Saving the Planet, One Screen at a Time

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A while back I was at a party where the hosts played the movie Happy Feet for the kids while the adults mingled upstairs. I hadn’t seen the movie before, so I sat down with my almost-4-year-old son to watch a bit of it (he was quite interested in the dancing, animated penguins). I hadn’t been there more than a couple minutes before the film’s strong—arguably preachy—environmentalist message began to get on my nerves. Animals good. Humans bad. BAD.

Happy Feet is just one recent example of Hollywood highlighting environmentalism and the plight of our planet. An Inconvenient Truth, The Day After Tomorrow, Arctic Tale and Avatar are just a few others. I had a similar reaction to Avatar’s environmental message, in part because it’s woven into a pantheistic, non-Christian worldview in which taking care of our world is indistinguishable from worshipping it.

So it was with a slight twinge of trepidation that I sat down to watch the new Disneynature documentary Oceans earlier this week. I love watching shows and movies that have to do with nature (my wife and are huge fans of Discovery Channel’s Shark Week), but I don’t like getting bonked on the head with moralistic, guilt-trip-inducing environmental messages.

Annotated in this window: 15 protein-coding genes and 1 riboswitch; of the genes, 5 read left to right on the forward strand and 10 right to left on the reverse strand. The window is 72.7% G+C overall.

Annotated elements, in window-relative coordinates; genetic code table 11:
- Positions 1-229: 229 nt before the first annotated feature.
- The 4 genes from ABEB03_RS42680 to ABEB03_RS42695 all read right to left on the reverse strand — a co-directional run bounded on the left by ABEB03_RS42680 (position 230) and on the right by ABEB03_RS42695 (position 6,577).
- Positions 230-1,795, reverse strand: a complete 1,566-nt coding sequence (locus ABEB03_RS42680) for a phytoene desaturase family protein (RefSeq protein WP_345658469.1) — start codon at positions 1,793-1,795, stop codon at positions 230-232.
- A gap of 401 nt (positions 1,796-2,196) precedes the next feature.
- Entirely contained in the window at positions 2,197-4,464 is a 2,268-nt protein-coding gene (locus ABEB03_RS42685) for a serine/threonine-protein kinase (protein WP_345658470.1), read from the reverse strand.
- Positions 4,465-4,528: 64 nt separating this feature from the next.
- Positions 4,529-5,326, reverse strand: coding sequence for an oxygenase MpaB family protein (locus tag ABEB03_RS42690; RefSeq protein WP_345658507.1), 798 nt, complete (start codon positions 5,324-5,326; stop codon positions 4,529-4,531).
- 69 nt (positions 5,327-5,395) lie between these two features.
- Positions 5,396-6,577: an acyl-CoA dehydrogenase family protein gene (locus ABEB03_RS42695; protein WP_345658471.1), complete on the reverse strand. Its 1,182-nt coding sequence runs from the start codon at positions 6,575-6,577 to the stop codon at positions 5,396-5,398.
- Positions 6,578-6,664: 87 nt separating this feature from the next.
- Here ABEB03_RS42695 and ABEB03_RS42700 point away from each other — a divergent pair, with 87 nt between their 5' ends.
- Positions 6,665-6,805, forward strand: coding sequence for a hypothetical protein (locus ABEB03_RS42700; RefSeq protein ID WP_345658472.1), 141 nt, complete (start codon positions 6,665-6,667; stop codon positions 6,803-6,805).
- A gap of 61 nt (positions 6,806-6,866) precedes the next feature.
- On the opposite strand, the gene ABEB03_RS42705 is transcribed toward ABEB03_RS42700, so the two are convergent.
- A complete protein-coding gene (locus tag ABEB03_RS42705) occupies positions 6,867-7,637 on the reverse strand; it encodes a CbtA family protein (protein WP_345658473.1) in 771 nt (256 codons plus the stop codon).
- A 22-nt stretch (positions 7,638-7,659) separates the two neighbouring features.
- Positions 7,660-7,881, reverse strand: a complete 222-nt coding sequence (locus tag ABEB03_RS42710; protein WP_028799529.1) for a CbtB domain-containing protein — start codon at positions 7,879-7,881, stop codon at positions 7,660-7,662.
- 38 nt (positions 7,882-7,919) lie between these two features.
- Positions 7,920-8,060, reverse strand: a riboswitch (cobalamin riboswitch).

Oceans does focus on what we should do for the environment—mostly toward the end. But it doesn’t suggest that I’m a bad person if I don’t drive a Prius or recycle everything. Nor does it suggest I should be bowing at the altar of Mother Earth. Mostly, in a very sober manner, it suggests that we humans need to recognize that our consumption and waste affect the oceans—and everything living there.

That’s a good message. And one, it turns out, that’s consistent with what we read about our responsibility to be good stewards of creation as described in the opening pages of Genesis. “God blessed them and said to them, ‘Be fruitful and increase in number; fill the earth and subdue it. Rule over the fish of the sea and the birds of the air and over every living creature that moves on the ground” (Gen. 1:28). A few pages later, Scripture clarifies this responsibility by saying that God put Adam in the Garden of Eden “to work it and take care of it” (Gen. 2:16).

Unfortunately, I suspect a lot of Christians—myself included—often respond with suspicion when it comes to any call to environmental awareness. Perhaps because of movies like Avatar, combined with a constant cultural drumbeat that can treat environmentalism like a religion instead of an important cause, we’re tempted to toss out the environmental baby out with the bathwater (which, no doubt, is very polluted anyway).

Yesterday marked the 40th anniversary of Earth Day (and the arrival of Oceans on the big screen and Avatar on video). With that in mind, I want to know how you react to environmental message movies. How does your faith shape the way you do or don’t respond to exhortations to be more environmentally responsible? Do some films convict you and inspire you in this area? Or do they just make you mad? Or, maybe, both?